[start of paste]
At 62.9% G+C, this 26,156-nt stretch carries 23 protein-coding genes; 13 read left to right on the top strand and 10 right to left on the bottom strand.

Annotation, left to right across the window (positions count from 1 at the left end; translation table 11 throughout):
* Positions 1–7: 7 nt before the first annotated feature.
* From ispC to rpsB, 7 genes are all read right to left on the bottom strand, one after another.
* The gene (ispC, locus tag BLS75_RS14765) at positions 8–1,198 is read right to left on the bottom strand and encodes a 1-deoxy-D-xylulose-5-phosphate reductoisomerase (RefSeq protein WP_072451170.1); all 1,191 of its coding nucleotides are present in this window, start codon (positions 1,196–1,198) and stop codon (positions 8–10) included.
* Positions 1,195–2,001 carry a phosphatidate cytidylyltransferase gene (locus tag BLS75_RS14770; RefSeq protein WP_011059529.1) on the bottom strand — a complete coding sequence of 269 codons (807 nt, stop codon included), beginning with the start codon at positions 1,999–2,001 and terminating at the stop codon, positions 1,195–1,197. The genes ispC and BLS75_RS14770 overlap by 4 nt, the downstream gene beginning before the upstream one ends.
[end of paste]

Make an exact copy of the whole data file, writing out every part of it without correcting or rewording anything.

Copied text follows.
At 62.9% G+C, this 26,156-nt stretch carries 23 protein-coding genes; 13 read left to right on the top strand and 10 right to left on the bottom strand.

Annotation, left to right across the window (positions count from 1 at the left end; translation table 11 throughout):
* Positions 1–7: 7 nt before the first annotated feature.
* From ispC to rpsB, 7 genes are all read right to left on the bottom strand, one after another.
* The gene (ispC, locus tag BLS75_RS14765) at positions 8–1,198 is read right to left on the bottom strand and encodes a 1-deoxy-D-xylulose-5-phosphate reductoisomerase (RefSeq protein WP_072451170.1); all 1,191 of its coding nucleotides are present in this window, start codon (positions 1,196–1,198) and stop codon (positions 8–10) included.
* Positions 1,195–2,001 carry a phosphatidate cytidylyltransferase gene (locus tag BLS75_RS14770; RefSeq protein WP_011059529.1) on the bottom strand — a complete coding sequence of 269 codons (807 nt, stop codon included), beginning with the start codon at positions 1,999–2,001 and terminating at the stop codon, positions 1,195–1,197. The genes ispC and BLS75_RS14770 overlap by 4 nt, the downstream gene beginning before the upstream one ends.